Skip to content Skip to navigation

HIPAA Security: Information Access Controls Policy

I. Scope & Applicability

This policy applies to Stanford University HIPAA Components (SUHC) information systems that access, use, or maintain electronic protected health information (ePHI) and the users requiring access to and administering that data and those systems.

Information systems that are managed by, or receive technical support from, Stanford Health Care (SHC) or Stanford Children’s Health (SCH) are subject to the policies and procedures of those respective entities.

II. Policy Statement

SUHC will implement reasonable and appropriate measures to (i) limit access to ePHI only to those persons or automated processes that have been granted access rights based on their required functions and (ii) prevent those who have not been granted those rights from obtaining access to ePHI.

III. Principles

  1. Authorized Access. Only workforce members or business associates who have been authorized to have access to specified PHI, in accordance with the requirements set forth in the SUHC policy H-11: Minimum Necessary Use & Disclosure of PHI, may access and work with the associated ePHI.
  2. Workplace Security. Persons who are not authorized to access ePHI but who work in or visit locations where ePHI might be accessible, will be supervised, escorted, or otherwise procedurally denied access to such information. Workforce members will safeguard ePHI when persons who are not authorized to access the information are present, in accordance with the SUHC HIPAA Security: Computing Devices and Electronic Storage Media Policy
  3. Access Control Management Responsibilities. The System Owner of a SUHC information system is responsible for access control management. The System Owner or designee(s) will serve as:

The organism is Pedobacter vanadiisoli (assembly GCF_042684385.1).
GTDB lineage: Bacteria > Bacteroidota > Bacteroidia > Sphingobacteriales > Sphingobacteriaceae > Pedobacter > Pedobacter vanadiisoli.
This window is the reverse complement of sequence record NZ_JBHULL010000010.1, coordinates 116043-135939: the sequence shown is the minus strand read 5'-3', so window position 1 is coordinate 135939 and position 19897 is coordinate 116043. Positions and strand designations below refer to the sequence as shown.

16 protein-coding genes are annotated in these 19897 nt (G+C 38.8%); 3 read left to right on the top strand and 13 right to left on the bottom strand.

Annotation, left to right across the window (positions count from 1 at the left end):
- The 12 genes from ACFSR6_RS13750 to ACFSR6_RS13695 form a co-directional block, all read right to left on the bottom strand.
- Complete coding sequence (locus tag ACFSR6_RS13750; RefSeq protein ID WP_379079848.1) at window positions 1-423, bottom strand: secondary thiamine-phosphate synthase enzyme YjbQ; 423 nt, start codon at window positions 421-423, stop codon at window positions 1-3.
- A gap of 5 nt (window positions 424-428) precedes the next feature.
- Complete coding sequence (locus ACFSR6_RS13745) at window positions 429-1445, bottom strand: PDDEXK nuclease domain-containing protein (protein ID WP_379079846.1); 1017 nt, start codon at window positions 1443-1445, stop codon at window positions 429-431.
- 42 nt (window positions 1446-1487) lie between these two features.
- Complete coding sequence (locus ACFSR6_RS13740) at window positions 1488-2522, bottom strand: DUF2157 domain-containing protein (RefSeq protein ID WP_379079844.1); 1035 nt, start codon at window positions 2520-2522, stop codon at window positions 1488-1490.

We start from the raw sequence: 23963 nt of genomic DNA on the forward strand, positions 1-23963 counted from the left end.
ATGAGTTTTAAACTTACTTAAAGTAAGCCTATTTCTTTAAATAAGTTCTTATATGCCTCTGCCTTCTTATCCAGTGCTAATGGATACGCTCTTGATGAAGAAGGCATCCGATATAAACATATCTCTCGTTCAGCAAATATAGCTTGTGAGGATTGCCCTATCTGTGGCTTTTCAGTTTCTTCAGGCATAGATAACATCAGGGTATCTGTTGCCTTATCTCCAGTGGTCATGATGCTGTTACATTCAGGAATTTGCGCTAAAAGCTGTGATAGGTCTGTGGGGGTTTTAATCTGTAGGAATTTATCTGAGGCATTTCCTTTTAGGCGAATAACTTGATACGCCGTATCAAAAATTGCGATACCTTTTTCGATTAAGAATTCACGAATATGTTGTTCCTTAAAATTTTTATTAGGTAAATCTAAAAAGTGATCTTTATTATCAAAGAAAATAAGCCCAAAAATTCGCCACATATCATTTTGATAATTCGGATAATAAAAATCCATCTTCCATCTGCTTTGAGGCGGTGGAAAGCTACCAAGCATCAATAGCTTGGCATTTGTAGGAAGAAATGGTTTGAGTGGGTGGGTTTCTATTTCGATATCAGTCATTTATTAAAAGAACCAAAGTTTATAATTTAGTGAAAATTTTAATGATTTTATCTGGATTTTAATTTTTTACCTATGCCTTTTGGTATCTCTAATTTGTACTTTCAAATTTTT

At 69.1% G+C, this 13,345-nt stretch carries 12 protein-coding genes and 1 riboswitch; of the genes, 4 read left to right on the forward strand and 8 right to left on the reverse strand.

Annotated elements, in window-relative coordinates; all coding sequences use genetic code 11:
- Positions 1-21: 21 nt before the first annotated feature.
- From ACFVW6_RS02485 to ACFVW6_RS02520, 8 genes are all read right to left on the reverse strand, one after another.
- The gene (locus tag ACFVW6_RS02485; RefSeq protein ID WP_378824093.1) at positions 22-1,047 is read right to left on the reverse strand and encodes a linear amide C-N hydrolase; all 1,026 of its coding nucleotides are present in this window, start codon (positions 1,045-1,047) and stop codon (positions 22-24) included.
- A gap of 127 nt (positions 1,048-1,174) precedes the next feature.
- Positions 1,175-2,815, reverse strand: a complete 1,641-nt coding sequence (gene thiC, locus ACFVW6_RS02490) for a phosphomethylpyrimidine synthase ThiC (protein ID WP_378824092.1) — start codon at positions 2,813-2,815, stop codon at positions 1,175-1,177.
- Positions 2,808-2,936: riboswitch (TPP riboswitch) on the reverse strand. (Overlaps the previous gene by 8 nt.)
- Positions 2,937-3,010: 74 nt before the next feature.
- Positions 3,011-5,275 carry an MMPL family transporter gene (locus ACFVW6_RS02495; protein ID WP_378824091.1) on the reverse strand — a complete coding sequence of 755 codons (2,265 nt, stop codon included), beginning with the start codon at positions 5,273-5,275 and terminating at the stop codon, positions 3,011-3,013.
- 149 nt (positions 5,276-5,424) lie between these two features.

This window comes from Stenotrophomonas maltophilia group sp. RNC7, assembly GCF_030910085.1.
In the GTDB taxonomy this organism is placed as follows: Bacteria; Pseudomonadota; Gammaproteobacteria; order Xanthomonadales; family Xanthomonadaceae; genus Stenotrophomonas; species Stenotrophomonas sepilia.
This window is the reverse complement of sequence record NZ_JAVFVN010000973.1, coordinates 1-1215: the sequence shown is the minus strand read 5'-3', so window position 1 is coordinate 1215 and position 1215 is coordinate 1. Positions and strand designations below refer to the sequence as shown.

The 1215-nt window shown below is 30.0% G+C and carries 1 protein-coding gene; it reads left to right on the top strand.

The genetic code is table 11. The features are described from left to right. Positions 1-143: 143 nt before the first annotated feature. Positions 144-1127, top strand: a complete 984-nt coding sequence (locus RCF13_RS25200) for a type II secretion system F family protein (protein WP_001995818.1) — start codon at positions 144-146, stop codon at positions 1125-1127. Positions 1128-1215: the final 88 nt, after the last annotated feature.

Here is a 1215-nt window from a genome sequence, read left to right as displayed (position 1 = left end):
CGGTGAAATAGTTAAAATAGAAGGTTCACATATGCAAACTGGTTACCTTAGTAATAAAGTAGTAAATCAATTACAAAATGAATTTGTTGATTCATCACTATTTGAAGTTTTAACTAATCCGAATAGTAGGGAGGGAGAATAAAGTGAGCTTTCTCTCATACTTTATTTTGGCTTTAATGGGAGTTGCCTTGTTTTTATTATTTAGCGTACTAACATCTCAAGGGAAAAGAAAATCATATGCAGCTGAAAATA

1. Access Granting Authority – the person(s) having managerial authority to approve requests for access rights to the information system.
    2. Access Control Administration – the person(s) or group (e.g., access control group) responsible for creating, modifying, and terminating a user’s ability to access the information system or ePHI based on direction from the Access Granting Authority.

    For multi-user systems or databases, if the System Owner delegates access granting responsibility, the Appointment as Access Granting Authority Form or an equivalent means will be used to document the designation.

    Where appropriate as determined by the System Owner, including in particular for High Risk systems (e.g., central authentication system, campus email system), Access Granting Authority and Access Control Administration will be separate functions (i.e., will not be the responsibility of the same persons).

  4. Access Rights Requirements. The Access Granting Authority will only grant access rights to those persons (e.g., workforce members, business associates, other legally authorized persons such as research sponsors) or automated processes (e.g., an interface between two information systems) that have a legitimate need based on their current responsibilities or function to access the information system and in accordance with the SUHC policy H-11: Minimum Necessary Use & Disclosure of PHI  and other applicable University policies. The Access Granting Authority will verify that any necessary requirements have been met to establish that a user is authorized to access PHI prior to granting access rights.